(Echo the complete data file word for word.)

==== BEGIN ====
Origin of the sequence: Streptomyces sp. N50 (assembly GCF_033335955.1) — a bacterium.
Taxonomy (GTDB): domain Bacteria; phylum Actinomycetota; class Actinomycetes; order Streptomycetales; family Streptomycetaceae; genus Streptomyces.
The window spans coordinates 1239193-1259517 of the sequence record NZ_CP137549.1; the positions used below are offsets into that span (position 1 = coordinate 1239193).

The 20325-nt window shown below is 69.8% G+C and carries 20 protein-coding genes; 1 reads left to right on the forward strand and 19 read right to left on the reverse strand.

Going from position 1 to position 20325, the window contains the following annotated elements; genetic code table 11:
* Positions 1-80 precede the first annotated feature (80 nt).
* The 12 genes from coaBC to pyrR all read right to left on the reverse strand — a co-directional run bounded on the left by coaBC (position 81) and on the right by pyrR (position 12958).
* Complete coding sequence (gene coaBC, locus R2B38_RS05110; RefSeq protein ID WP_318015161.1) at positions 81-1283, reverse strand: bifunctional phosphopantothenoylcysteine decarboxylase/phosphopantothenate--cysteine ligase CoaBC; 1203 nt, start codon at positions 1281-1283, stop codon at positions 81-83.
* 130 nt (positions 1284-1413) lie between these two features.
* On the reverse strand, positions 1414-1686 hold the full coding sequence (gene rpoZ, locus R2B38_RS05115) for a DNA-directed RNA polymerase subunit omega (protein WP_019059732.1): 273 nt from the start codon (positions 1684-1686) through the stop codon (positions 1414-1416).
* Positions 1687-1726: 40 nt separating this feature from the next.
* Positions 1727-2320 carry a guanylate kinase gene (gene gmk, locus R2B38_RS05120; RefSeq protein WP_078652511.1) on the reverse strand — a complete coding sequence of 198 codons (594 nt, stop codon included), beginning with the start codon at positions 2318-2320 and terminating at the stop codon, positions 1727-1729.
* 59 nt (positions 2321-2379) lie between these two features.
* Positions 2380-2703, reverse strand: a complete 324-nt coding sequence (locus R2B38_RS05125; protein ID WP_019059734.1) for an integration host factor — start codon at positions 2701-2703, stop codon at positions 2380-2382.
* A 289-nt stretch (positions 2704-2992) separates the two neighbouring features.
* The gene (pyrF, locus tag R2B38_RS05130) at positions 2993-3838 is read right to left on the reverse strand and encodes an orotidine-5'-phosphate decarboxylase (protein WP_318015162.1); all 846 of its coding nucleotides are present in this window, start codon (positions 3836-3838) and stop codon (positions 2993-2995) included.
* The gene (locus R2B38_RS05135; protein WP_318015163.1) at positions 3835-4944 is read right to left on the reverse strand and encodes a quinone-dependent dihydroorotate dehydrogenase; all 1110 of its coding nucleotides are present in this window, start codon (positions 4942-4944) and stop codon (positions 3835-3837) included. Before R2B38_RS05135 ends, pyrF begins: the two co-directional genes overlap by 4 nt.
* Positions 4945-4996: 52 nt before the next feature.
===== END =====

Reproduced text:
Origin of the sequence: Streptomyces sp. N50 (assembly GCF_033335955.1) — a bacterium.
Taxonomy (GTDB): domain Bacteria; phylum Actinomycetota; class Actinomycetes; order Streptomycetales; family Streptomycetaceae; genus Streptomyces.
The window spans coordinates 1239193-1259517 of the sequence record NZ_CP137549.1; the positions used below are offsets into that span (position 1 = coordinate 1239193).

The 20325-nt window shown below is 69.8% G+C and carries 20 protein-coding genes; 1 reads left to right on the forward strand and 19 read right to left on the reverse strand.

Going from position 1 to position 20325, the window contains the following annotated elements; genetic code table 11:
* Positions 1-80 precede the first annotated feature (80 nt).
* The 12 genes from coaBC to pyrR all read right to left on the reverse strand — a co-directional run bounded on the left by coaBC (position 81) and on the right by pyrR (position 12958).
* Complete coding sequence (gene coaBC, locus R2B38_RS05110; RefSeq protein ID WP_318015161.1) at positions 81-1283, reverse strand: bifunctional phosphopantothenoylcysteine decarboxylase/phosphopantothenate--cysteine ligase CoaBC; 1203 nt, start codon at positions 1281-1283, stop codon at positions 81-83.
* 130 nt (positions 1284-1413) lie between these two features.
* On the reverse strand, positions 1414-1686 hold the full coding sequence (gene rpoZ, locus R2B38_RS05115) for a DNA-directed RNA polymerase subunit omega (protein WP_019059732.1): 273 nt from the start codon (positions 1684-1686) through the stop codon (positions 1414-1416).
* Positions 1687-1726: 40 nt separating this feature from the next.
* Positions 1727-2320 carry a guanylate kinase gene (gene gmk, locus R2B38_RS05120; RefSeq protein WP_078652511.1) on the reverse strand — a complete coding sequence of 198 codons (594 nt, stop codon included), beginning with the start codon at positions 2318-2320 and terminating at the stop codon, positions 1727-1729.
* 59 nt (positions 2321-2379) lie between these two features.
* Positions 2380-2703, reverse strand: a complete 324-nt coding sequence (locus R2B38_RS05125; protein ID WP_019059734.1) for an integration host factor — start codon at positions 2701-2703, stop codon at positions 2380-2382.
* A 289-nt stretch (positions 2704-2992) separates the two neighbouring features.
* The gene (pyrF, locus tag R2B38_RS05130) at positions 2993-3838 is read right to left on the reverse strand and encodes an orotidine-5'-phosphate decarboxylase (protein WP_318015162.1); all 846 of its coding nucleotides are present in this window, start codon (positions 3836-3838) and stop codon (positions 2993-2995) included.
* The gene (locus R2B38_RS05135; protein WP_318015163.1) at positions 3835-4944 is read right to left on the reverse strand and encodes a quinone-dependent dihydroorotate dehydrogenase; all 1110 of its coding nucleotides are present in this window, start codon (positions 4942-4944) and stop codon (positions 3835-3837) included. Before R2B38_RS05135 ends, pyrF begins: the two co-directional genes overlap by 4 nt.
* Positions 4945-4996: 52 nt before the next feature.